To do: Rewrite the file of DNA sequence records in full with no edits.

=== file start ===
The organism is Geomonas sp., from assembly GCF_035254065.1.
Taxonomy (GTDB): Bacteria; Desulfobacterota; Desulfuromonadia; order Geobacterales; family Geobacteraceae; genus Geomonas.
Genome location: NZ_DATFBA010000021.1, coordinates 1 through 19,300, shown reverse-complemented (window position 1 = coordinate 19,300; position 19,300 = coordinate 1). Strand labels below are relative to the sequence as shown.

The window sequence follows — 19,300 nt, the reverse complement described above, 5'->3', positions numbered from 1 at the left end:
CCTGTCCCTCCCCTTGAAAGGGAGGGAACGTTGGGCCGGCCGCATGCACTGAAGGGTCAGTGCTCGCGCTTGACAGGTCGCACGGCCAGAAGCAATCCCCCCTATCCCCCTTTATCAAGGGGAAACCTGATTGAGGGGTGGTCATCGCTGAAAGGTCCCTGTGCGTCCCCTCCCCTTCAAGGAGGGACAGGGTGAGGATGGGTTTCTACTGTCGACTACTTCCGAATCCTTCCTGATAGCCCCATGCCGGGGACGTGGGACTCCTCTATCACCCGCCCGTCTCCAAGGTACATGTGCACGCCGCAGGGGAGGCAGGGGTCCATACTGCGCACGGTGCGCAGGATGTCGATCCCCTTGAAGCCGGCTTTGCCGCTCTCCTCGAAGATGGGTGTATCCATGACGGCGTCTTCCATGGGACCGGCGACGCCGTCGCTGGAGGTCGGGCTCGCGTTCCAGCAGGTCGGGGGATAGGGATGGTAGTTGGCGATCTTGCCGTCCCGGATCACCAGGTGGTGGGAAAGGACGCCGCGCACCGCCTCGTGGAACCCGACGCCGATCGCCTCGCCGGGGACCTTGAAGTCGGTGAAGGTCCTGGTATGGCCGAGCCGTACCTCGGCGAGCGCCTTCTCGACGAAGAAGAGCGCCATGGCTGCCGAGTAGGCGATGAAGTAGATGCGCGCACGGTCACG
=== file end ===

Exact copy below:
The organism is Geomonas sp., from assembly GCF_035254065.1.
Taxonomy (GTDB): Bacteria; Desulfobacterota; Desulfuromonadia; order Geobacterales; family Geobacteraceae; genus Geomonas.
Genome location: NZ_DATFBA010000021.1, coordinates 1 through 19,300, shown reverse-complemented (window position 1 = coordinate 19,300; position 19,300 = coordinate 1). Strand labels below are relative to the sequence as shown.

The window sequence follows — 19,300 nt, the reverse complement described above, 5'->3', positions numbered from 1 at the left end:
CCTGTCCCTCCCCTTGAAAGGGAGGGAACGTTGGGCCGGCCGCATGCACTGAAGGGTCAGTGCTCGCGCTTGACAGGTCGCACGGCCAGAAGCAATCCCCCCTATCCCCCTTTATCAAGGGGAAACCTGATTGAGGGGTGGTCATCGCTGAAAGGTCCCTGTGCGTCCCCTCCCCTTCAAGGAGGGACAGGGTGAGGATGGGTTTCTACTGTCGACTACTTCCGAATCCTTCCTGATAGCCCCATGCCGGGGACGTGGGACTCCTCTATCACCCGCCCGTCTCCAAGGTACATGTGCACGCCGCAGGGGAGGCAGGGGTCCATACTGCGCACGGTGCGCAGGATGTCGATCCCCTTGAAGCCGGCTTTGCCGCTCTCCTCGAAGATGGGTGTATCCATGACGGCGTCTTCCATGGGACCGGCGACGCCGTCGCTGGAGGTCGGGCTCGCGTTCCAGCAGGTCGGGGGATAGGGATGGTAGTTGGCGATCTTGCCGTCCCGGATCACCAGGTGGTGGGAAAGGACGCCGCGCACCGCCTCGTGGAACCCGACGCCGATCGCCTCGCCGGGGACCTTGAAGTCGGTGAAGGTCCTGGTATGGCCGAGCCGTACCTCGGCGAGCGCCTTCTCGACGAAGAAGAGCGCCATGGCTGCCGAGTAGGCGATGAAGTAGATGCGCGCACGGTCACG